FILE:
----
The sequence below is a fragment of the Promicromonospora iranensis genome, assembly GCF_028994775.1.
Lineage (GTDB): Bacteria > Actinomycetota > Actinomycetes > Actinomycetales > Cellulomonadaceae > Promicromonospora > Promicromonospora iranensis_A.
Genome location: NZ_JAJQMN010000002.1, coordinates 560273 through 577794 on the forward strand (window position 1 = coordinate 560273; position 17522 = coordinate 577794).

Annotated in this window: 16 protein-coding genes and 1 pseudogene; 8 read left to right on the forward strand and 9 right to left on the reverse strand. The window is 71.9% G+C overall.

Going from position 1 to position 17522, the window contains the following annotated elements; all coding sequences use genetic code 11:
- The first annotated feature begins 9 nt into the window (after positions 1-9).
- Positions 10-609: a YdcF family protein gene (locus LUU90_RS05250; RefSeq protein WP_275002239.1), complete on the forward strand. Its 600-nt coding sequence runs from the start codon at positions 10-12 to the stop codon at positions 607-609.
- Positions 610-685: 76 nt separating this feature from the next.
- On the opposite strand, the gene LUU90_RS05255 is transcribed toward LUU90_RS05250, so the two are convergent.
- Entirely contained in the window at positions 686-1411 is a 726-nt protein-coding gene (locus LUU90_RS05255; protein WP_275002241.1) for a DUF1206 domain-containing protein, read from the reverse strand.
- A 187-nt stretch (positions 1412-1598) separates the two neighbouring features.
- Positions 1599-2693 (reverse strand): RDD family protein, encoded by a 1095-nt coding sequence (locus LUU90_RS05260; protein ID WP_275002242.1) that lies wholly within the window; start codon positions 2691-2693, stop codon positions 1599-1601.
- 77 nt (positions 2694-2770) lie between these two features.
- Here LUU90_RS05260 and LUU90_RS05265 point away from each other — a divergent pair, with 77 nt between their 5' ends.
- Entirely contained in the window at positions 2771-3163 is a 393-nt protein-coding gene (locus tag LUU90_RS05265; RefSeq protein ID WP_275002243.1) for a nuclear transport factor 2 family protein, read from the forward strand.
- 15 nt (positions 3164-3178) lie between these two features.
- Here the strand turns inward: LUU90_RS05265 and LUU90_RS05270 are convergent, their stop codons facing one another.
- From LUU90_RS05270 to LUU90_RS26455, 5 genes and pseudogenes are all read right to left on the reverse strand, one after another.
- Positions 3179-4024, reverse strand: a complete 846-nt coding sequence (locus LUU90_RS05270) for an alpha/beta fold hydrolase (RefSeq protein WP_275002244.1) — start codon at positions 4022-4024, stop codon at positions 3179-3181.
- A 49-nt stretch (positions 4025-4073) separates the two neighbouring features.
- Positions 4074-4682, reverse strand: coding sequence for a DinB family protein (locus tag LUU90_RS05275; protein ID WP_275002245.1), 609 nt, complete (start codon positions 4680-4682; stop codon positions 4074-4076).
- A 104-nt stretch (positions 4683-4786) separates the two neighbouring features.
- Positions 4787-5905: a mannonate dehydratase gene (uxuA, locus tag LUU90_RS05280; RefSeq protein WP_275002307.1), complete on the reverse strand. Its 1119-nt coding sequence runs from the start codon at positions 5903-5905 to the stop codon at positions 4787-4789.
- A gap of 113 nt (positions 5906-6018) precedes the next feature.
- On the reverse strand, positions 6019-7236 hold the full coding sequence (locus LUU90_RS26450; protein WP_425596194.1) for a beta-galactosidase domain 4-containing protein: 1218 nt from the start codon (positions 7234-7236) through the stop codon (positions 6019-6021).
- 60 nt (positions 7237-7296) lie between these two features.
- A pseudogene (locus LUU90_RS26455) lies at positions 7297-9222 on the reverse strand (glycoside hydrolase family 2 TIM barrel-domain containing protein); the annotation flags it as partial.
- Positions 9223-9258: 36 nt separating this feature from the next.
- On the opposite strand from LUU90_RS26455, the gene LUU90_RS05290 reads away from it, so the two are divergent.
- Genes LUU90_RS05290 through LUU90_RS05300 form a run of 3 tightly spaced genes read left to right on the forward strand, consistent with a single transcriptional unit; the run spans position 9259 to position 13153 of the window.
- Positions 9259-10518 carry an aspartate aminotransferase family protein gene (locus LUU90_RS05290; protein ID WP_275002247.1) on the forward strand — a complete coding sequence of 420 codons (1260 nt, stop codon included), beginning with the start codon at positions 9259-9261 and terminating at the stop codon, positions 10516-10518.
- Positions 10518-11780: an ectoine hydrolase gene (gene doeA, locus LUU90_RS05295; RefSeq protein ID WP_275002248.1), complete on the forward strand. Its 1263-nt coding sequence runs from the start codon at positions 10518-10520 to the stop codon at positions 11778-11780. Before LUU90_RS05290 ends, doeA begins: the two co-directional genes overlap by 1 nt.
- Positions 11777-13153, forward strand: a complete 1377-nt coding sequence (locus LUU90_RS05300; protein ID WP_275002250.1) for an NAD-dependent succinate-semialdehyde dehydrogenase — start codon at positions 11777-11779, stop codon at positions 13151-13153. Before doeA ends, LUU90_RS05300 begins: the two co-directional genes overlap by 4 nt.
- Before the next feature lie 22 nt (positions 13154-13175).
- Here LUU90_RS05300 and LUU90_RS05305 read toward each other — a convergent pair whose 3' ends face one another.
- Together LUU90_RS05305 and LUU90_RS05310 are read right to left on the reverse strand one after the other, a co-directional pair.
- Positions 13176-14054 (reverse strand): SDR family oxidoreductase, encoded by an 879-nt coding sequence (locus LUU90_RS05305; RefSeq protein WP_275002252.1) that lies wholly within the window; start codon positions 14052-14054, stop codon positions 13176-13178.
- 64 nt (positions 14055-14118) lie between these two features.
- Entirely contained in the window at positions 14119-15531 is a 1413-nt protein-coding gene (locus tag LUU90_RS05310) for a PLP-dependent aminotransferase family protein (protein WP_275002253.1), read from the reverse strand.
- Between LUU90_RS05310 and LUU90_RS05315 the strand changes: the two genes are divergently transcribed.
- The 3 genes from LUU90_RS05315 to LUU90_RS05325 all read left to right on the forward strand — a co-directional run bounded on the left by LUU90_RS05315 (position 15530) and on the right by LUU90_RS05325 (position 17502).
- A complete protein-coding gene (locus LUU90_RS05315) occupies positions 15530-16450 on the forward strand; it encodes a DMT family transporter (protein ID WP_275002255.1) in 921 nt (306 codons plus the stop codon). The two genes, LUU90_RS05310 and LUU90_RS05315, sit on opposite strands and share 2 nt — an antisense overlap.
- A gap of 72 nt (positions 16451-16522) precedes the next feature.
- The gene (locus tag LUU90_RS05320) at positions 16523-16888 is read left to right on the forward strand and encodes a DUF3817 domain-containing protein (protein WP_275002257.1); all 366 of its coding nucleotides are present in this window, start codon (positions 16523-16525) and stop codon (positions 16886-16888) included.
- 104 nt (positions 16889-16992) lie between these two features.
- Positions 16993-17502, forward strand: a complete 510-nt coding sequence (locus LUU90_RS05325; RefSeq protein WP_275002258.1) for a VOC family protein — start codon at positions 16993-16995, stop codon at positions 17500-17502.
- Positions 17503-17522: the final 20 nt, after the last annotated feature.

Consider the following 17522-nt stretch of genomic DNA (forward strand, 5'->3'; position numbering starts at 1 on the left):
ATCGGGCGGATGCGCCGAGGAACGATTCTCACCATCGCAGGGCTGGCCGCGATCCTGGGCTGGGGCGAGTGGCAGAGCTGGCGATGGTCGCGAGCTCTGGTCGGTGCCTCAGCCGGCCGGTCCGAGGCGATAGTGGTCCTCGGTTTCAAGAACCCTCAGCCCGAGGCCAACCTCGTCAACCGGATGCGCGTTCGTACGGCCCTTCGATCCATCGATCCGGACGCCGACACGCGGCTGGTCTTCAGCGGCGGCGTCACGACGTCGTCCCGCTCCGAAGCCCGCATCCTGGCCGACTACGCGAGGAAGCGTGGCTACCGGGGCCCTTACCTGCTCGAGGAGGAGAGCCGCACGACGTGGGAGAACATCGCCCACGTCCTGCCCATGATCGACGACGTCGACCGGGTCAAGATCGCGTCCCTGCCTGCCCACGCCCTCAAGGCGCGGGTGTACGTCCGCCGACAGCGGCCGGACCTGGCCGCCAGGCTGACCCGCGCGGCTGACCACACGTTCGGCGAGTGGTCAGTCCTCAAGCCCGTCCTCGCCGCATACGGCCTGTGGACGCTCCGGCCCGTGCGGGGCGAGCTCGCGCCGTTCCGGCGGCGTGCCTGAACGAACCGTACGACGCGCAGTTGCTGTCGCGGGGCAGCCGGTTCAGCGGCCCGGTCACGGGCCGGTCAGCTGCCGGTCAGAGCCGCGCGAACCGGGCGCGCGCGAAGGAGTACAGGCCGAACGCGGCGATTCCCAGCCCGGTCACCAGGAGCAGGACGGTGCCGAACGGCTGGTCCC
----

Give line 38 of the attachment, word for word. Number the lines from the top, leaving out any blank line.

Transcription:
- 64 nt (positions 14055-14118) lie between these two features.